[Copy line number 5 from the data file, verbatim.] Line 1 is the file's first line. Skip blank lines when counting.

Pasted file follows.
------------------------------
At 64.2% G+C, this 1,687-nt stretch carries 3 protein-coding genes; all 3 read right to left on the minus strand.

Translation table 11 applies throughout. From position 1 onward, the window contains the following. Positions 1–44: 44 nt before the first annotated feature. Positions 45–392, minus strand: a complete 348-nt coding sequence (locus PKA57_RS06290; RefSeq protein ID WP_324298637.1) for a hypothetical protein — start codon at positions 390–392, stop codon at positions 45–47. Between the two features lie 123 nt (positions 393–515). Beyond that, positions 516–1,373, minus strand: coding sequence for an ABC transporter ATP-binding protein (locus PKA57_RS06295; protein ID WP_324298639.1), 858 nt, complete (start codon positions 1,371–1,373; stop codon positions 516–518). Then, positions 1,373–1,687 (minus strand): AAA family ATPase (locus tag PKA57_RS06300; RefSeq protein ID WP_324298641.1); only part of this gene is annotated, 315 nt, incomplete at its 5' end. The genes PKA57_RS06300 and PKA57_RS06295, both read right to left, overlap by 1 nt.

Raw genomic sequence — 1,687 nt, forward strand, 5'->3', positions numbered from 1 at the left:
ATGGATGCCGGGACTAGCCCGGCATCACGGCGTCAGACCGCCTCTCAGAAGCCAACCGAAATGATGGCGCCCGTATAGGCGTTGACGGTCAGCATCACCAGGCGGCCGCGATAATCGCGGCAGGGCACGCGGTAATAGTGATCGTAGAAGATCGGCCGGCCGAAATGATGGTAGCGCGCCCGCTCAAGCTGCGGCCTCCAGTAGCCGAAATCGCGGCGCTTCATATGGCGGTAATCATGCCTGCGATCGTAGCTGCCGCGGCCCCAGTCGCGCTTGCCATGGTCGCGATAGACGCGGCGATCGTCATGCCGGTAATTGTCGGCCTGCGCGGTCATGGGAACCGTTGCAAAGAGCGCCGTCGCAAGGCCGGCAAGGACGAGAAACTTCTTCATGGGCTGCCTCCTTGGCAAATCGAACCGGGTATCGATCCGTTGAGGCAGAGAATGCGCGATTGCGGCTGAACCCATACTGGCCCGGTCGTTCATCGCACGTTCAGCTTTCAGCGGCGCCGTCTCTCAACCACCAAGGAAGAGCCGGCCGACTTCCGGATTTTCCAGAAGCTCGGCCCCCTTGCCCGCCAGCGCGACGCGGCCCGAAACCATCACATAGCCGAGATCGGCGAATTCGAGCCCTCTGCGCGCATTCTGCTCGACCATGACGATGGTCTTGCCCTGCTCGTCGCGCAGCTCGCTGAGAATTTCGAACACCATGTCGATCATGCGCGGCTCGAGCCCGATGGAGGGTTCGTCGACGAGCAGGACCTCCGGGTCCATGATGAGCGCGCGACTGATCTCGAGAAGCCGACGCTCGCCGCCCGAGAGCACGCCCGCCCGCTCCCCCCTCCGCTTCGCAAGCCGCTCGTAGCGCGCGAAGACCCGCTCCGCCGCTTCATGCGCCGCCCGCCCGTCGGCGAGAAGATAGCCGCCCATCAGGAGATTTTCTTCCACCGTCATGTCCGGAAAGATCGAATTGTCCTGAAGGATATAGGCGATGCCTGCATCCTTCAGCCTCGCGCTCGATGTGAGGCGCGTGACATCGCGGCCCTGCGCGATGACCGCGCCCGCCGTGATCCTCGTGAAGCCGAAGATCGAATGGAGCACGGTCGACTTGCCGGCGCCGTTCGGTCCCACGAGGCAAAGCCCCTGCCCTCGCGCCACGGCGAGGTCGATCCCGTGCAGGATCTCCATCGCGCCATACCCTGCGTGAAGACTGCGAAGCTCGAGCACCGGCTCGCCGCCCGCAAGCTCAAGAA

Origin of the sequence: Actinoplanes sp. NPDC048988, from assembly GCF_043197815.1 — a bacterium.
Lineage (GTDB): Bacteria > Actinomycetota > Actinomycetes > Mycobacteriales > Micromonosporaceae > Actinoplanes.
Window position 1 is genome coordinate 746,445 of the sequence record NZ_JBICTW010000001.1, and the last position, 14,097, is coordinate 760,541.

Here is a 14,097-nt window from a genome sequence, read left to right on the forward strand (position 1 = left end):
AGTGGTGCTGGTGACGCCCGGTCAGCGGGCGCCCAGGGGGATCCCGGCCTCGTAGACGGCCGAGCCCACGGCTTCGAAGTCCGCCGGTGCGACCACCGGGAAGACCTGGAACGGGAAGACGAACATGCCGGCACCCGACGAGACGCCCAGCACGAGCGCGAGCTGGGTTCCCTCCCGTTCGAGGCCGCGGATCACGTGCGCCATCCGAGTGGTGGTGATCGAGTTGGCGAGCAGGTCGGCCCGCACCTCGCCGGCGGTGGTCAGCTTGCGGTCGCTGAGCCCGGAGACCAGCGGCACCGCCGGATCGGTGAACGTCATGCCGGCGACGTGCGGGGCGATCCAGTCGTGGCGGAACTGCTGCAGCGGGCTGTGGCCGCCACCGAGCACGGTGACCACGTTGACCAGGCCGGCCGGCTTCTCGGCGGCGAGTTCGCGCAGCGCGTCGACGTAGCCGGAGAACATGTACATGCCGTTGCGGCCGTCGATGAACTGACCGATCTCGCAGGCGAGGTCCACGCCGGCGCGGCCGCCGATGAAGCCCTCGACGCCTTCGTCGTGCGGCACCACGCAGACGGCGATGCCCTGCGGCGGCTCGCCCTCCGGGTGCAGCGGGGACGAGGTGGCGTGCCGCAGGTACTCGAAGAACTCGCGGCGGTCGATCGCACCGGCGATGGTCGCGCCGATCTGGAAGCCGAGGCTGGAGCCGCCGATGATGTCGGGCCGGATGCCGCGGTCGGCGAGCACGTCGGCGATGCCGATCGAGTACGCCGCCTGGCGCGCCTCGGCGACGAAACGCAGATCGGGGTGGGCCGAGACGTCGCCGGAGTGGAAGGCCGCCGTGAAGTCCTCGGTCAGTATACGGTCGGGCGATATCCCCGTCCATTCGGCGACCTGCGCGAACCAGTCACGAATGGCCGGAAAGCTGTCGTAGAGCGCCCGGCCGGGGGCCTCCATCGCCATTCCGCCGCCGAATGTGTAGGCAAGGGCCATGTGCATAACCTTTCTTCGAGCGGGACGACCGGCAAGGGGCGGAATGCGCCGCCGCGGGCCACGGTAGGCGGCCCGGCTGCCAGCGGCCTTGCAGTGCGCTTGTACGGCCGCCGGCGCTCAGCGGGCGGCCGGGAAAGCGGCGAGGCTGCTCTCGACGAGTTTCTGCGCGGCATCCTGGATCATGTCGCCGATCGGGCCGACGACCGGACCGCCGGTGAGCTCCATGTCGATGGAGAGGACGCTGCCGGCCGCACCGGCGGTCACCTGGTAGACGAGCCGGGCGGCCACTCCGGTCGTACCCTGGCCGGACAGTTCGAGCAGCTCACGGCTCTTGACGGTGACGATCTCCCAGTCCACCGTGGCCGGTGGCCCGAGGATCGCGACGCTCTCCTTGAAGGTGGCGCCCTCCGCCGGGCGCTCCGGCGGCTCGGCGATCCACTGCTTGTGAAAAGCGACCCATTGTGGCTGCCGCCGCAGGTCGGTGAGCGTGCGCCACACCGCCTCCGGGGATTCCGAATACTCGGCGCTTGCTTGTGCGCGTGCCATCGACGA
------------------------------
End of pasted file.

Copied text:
Origin of the sequence: Actinoplanes sp. NPDC048988, from assembly GCF_043197815.1 — a bacterium.